Warmer temperatures are moving into the Charlotte area and signal the impending arrival of spring break, summer and all the water-related activities that come with them.
And as families plan their returns to lakes, pools and beaches, many are looking to make sure everyone who hits the water can swim.
Children are usually ready for lessons at a relatively early age, and learning to swim can help prevent tragedy, experts say. “Learning to swim should be a priority for every family,” advises the American Academy of Pediatrics, noting that drowning is a “leading cause of injury death” in children and adolescents.
Here’s what you need to know to find a place where you or your child will take swimming lessons in Charlotte:
What to look for in a swim school
Before signing up for swimming lessons, you should do your due diligence to ensure that you are working with qualified professionals. The American Academy of Pediatrics recommends looking for a number of factors in a program, including:
Instructors who are “certified by a nationally recognized learn-to-swim program”
CPD and first aid certified lifeguards on duty
Program that includes safety habits around water
Curriculum that includes “aquatic skills such as self-rescue” for situations
Programs involving multiple classes
Swimming pools with clean, warm water, especially when enrolling young children
For children 4 and under, programs that “include tactile supervision” and “encourage parent involvement”
You should also consider asking to observe a class before enrolling, advises the academy.
Charlotte Swim Schools
Once you or your child are ready to take swimming lessons, there are several lessons and programs to choose from in the Charlotte area, such as:
What there is to know: Aqua-Tots is a national chain of swim schools with a location in Charlotte. They offer classes for children of different ages and adults. They follow safety protocols, including COVID-related recommendations, from the United States Swim School Association and the United States Centers for Disease Control.
Cost: Prices vary by program and range from around $100 to over $500.
How to register: You can register for online classes at aqua-tots.com/myers-park and get more information by calling 704-486-8121 or emailing [email protected]
What there is to know: Charlotte Aquatics offers swimming lessons for babies, children, teenagers and adults of all levels, including group lessons and private lessons. The group partners with national organizations, including the United States Swim School Association and the National Drowning Prevention Alliance.
Cost: Lessons range from $28-$35 per lesson for group lessons to $57 per person for private lessons.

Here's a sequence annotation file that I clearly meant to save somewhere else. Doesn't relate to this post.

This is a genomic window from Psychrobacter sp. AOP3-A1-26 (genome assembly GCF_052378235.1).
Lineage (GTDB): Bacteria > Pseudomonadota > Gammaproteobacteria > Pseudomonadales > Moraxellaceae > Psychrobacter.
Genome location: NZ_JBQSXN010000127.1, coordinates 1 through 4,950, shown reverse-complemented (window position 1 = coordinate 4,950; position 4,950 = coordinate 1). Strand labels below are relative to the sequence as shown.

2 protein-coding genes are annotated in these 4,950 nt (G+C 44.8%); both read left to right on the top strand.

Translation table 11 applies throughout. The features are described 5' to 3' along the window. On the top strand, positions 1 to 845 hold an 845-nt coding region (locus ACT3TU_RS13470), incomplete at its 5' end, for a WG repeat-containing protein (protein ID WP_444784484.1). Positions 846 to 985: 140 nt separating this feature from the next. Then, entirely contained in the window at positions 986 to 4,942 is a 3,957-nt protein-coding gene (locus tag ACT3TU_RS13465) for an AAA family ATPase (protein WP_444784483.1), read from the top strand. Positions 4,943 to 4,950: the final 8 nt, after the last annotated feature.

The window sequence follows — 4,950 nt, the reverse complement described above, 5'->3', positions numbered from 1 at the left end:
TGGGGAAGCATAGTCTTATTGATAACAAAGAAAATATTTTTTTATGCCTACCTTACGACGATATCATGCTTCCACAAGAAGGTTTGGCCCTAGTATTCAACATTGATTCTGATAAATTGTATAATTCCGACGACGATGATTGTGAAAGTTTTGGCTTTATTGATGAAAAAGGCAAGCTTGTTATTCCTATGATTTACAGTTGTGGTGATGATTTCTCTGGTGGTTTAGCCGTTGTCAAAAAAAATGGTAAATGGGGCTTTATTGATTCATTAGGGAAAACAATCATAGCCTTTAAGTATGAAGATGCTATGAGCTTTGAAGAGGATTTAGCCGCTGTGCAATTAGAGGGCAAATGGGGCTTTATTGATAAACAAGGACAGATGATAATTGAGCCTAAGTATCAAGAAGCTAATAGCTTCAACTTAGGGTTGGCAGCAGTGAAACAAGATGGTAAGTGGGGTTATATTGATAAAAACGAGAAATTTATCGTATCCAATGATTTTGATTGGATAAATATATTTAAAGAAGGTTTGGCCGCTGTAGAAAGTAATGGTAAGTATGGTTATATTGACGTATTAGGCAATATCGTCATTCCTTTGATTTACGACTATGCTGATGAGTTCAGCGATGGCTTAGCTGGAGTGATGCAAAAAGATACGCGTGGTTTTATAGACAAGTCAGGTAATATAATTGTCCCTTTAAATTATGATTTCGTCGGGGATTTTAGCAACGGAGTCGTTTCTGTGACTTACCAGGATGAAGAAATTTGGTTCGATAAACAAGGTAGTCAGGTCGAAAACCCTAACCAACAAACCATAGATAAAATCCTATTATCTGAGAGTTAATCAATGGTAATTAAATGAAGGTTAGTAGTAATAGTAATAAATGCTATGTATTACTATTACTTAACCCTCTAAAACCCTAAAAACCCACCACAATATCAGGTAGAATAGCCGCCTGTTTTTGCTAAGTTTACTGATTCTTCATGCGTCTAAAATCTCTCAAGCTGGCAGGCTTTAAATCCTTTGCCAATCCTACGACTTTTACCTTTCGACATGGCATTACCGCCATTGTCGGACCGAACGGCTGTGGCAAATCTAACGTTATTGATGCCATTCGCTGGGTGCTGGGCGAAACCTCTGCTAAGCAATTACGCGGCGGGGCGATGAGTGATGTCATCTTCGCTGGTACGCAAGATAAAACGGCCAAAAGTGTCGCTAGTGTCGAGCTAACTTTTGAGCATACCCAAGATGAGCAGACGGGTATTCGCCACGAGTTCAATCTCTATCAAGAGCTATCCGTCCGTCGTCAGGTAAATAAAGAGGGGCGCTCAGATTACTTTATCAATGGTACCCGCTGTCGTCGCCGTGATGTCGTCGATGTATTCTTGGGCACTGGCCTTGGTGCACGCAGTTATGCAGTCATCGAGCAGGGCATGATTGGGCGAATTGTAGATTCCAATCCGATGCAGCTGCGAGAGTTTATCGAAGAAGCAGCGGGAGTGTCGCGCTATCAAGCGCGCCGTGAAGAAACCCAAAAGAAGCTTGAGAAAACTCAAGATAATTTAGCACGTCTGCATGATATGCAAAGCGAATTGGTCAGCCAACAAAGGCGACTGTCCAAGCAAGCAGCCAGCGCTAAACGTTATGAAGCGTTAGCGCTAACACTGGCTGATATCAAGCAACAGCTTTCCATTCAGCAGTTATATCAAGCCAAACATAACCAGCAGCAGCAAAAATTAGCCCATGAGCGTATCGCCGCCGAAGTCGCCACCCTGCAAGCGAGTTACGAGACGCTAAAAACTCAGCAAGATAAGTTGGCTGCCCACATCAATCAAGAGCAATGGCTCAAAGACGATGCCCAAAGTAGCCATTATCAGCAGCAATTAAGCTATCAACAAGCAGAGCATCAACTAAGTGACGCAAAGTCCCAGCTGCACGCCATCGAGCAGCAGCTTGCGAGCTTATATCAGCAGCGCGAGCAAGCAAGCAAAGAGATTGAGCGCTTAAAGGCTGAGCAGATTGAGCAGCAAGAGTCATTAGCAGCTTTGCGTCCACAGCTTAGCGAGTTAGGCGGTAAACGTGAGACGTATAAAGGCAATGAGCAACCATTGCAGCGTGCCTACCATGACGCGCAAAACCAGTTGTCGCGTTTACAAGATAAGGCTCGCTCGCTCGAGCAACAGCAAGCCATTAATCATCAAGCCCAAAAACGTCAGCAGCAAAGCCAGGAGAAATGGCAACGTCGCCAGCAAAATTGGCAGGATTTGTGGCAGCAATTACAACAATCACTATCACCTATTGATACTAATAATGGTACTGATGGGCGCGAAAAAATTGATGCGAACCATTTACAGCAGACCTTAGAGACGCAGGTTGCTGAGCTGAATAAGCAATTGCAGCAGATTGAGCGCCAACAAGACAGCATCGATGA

How to register: You can register for lessons at charlotteaquatics.com or by calling 704-341-9673.
Mecklenburg Park and Recreation
What there is to know: Mecklenburg Park and Recreation offers swimming lessons for babies, children, teenagers and adults. The department also offers lifeguard courses and aquatic exercise classes.
Cost: Classes cost between $48 and $80. The cost is lower for members.
How to register: Register for lessons online by visiting mecknc.gov/ParkandRec/Aquatics/Programs.
YMCA of Greater Charlotte
What there is to know: The Charlotte YMCAs offer classes for people of all ages, including children, teens, and adults. Branches are following COVID-19 safety protocols.
Cost: Prices vary by course, but range from around $60 to $150, with members paying a discounted price.
How to register: Sign up for lessons at your local YMCA branch by visiting ymcacharlotte.org/programs/aquatics/swim-lessons.
What there is to know: Evolutionary Aquatics offers swimming lessons for beginners, intermediate and advanced, as well as water aerobics lessons, kayaking lessons and lifeguard certification courses. Non-profit center inclusion and diversity – they also teach black swimming history. Evolutionary Aquatics also offers private lessons. All participants must be 18 years or older.
Cost: Prices vary by course, but range from $45 to $150.
How to register: Find more information and register for online courses at jotform.com/app/213545945224154/page/0.
Water Safety Tips
Whether you or your child have taken swimming lessons, the American Academy of Pediatrics recommends that you always take precautions when you are near water, including:
Never leave children alone near water, including “bathtubs, swimming pools, hot tubs, or other open water”
A “supervising adult with swimming skills” should always be on hand for young children “in or around” the water
Do not do other activities such as reading, texting, or mowing the lawn while supervising children in the water
Don’t drink or use drugs when in or around water, “especially when watching other people”
Wear a life jacket when “in, on or near natural bodies of water”. Weaker swimmers should also consider wearing one in the pools.